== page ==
I don’t know if it’s still being taught in K-12, but I learned that ancient Greece was the cradle of Western Civilization – you know, the Parthenon, the original Democracy 101.
The Golden Age of Greek culture, known as Classical Greece, occured five hundred years before the birth of Christ. The death of Alexander the Great in 323 BC marked the beginning of the Hellenistic period, which ended with the annexation of Greece by Rome in 146 BC.
Greek culture conquered Rome, but the importance of “Greece proper” (that is, the territory of modern Greece) declined sharply. The great centers of Hellenistic culture were now Alexandria and Antioch, capitals of Ptolemaic Egypt and Seleucid Syria, their influence reaching as far as Afghanistan until the advent of Christianity
Roman rule marked the end of Greek political independence for centuries. After that came the Greek Byzantine Empire, which in turn was conquered by the Ottoman Turks whose rule lasted to the early nineteenth century. (Turkey ruled over all of Eastern Europe for 500 years, creating the economic lag that many in the West thought was the result of Postwar Soviet rule.)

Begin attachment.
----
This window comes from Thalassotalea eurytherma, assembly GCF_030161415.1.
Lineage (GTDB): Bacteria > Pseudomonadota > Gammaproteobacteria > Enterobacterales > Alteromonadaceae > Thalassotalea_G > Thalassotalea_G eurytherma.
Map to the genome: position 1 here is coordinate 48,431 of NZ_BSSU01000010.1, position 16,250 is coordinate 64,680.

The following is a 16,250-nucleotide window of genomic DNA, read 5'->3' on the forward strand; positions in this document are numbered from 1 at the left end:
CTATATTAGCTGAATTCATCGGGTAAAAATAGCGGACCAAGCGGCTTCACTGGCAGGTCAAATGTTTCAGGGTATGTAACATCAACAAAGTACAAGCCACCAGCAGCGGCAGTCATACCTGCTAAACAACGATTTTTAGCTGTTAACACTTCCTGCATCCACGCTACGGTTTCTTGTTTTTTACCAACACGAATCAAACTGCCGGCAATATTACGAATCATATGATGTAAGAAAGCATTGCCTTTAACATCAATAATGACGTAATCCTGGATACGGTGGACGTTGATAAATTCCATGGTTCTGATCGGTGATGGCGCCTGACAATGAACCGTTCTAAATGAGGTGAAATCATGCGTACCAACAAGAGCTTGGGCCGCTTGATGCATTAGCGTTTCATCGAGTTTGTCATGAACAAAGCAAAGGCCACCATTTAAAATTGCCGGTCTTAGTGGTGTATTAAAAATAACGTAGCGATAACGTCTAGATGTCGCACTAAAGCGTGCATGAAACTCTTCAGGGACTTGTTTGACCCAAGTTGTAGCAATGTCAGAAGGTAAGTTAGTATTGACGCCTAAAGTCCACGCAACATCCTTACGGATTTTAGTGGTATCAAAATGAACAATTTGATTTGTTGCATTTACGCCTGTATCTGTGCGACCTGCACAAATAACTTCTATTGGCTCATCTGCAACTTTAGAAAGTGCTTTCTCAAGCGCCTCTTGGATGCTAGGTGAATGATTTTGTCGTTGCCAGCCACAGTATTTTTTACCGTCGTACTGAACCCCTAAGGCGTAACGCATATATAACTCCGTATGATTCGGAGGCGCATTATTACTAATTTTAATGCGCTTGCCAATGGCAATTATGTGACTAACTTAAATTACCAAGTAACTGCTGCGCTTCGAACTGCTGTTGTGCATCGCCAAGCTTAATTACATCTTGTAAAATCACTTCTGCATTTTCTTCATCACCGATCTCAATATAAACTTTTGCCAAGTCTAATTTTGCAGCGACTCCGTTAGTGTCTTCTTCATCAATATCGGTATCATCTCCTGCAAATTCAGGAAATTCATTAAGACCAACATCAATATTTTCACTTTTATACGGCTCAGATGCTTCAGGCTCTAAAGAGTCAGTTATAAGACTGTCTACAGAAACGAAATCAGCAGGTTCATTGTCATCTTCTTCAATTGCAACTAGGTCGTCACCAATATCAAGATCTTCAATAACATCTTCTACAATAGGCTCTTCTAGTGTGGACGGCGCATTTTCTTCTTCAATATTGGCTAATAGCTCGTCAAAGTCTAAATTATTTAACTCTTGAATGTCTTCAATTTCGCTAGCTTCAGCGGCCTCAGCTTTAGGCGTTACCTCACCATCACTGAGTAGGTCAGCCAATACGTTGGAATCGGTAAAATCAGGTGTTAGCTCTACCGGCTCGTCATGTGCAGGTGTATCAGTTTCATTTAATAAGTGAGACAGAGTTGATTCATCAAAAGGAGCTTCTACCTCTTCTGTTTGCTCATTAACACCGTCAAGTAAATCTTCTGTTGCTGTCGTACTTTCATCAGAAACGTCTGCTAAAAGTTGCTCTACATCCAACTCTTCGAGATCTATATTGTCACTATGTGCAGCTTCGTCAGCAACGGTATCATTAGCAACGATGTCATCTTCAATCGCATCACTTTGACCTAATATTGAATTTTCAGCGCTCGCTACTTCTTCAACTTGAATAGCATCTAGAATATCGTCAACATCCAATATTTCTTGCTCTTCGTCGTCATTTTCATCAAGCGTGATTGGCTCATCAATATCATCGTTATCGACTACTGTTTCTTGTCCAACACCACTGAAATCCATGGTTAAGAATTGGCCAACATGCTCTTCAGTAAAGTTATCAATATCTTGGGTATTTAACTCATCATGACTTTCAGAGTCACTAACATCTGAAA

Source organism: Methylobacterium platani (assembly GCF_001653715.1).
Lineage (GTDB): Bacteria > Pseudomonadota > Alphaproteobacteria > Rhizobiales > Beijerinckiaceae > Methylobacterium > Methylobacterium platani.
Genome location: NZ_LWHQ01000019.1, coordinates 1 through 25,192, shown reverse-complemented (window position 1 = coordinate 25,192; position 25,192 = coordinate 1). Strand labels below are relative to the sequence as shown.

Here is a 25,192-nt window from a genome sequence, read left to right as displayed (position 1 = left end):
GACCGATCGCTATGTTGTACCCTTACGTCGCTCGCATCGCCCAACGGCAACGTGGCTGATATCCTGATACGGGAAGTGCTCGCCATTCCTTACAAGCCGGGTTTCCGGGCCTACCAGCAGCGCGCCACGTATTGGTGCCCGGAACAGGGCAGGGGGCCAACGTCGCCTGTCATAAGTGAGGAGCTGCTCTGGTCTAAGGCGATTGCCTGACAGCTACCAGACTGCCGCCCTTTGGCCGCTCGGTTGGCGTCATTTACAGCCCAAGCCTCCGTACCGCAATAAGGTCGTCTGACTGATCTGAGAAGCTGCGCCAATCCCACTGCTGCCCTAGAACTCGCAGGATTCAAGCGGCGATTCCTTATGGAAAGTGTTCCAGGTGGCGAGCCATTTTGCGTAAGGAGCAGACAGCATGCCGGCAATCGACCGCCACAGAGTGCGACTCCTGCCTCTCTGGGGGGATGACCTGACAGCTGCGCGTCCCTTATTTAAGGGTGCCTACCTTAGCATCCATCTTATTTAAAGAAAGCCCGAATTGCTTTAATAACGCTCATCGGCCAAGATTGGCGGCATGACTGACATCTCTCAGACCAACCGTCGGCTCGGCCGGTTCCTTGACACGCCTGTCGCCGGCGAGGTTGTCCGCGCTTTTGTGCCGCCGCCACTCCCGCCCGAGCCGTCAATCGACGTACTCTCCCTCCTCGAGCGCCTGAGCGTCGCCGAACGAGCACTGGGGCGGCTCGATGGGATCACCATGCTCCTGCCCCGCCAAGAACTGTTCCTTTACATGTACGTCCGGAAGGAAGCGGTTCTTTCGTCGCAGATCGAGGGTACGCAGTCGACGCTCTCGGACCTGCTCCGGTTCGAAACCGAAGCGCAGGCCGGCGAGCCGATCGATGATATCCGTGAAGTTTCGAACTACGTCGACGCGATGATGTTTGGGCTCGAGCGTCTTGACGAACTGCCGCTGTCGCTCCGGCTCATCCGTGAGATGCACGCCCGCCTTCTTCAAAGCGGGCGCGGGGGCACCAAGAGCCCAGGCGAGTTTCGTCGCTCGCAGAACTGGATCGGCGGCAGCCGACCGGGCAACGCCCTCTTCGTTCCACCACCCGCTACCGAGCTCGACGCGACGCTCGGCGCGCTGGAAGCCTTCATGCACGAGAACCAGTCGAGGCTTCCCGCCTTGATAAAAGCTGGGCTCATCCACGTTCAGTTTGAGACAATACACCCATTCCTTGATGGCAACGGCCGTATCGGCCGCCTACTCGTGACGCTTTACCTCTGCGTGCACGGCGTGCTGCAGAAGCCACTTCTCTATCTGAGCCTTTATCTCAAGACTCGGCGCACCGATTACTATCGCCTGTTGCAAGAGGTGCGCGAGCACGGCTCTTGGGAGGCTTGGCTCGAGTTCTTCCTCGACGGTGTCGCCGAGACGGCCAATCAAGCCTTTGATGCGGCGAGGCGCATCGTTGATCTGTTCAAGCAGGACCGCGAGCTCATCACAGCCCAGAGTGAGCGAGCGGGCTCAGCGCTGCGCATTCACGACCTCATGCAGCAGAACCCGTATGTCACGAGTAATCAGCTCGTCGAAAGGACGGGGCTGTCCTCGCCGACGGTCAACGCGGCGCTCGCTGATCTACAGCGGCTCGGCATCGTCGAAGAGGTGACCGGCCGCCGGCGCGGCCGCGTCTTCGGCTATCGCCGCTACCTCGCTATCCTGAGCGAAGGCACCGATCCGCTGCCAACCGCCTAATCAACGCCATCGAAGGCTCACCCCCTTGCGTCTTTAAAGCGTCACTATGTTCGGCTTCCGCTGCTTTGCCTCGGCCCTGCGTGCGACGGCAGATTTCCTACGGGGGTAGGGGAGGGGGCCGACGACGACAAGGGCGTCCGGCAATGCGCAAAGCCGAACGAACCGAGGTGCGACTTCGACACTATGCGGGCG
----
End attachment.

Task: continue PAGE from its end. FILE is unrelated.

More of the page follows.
Following the Ottoman defeat, Greece had several interim governments, until the Kingdom of Greece was founded in 1832. It lasted until 1924, when it gave way to the second Hellenic Republic. Republican Greece was largely dominated by the revolutionary and statesman George Venizelos, known as the father of modern Greece. After several premierships and revolts, he was exiled in 1935, and Greece again became a Kingdom.
When the Second World War broke out, the Greek King was allied with the Germans. As in many European countries, it was the Communist Party that organized the resistance, first against the Germans, then the Italians. The world war was succeeded by a civil war in Greece, as progressives fought for a republic, with the Communist Party remaining legal until 1948. With British—and later the US – help, the monarchy won the day. The Marshall Plan, enabled Greece to begin to develop. But in 1967 a military junta took power in a coup, ruling Greece until 1974.
From 1974 until the present, power has alternated between conservatives and socialists. Greece joined the European Union in 1981 and adopted the Euro in 2001. New infrastructure, funds from the EU, and growing revenues from tourism, shipping, and light industry brought Greeks an unprecedented standard of living.
During that period, left and right alternated in power. But from 2004 to 2009, as the international financial crisis was building, Greece was led by the conservatives. The socialist George Papandreou took over a country deeply in trouble, and as in many countries across the globe, has not been able to satisfy both his people and international finance.
Whether or not the Greek crisis further imperils the Euro by spreading to Italy – a much larger economy – it marks the end of the civilization to which it gave birth.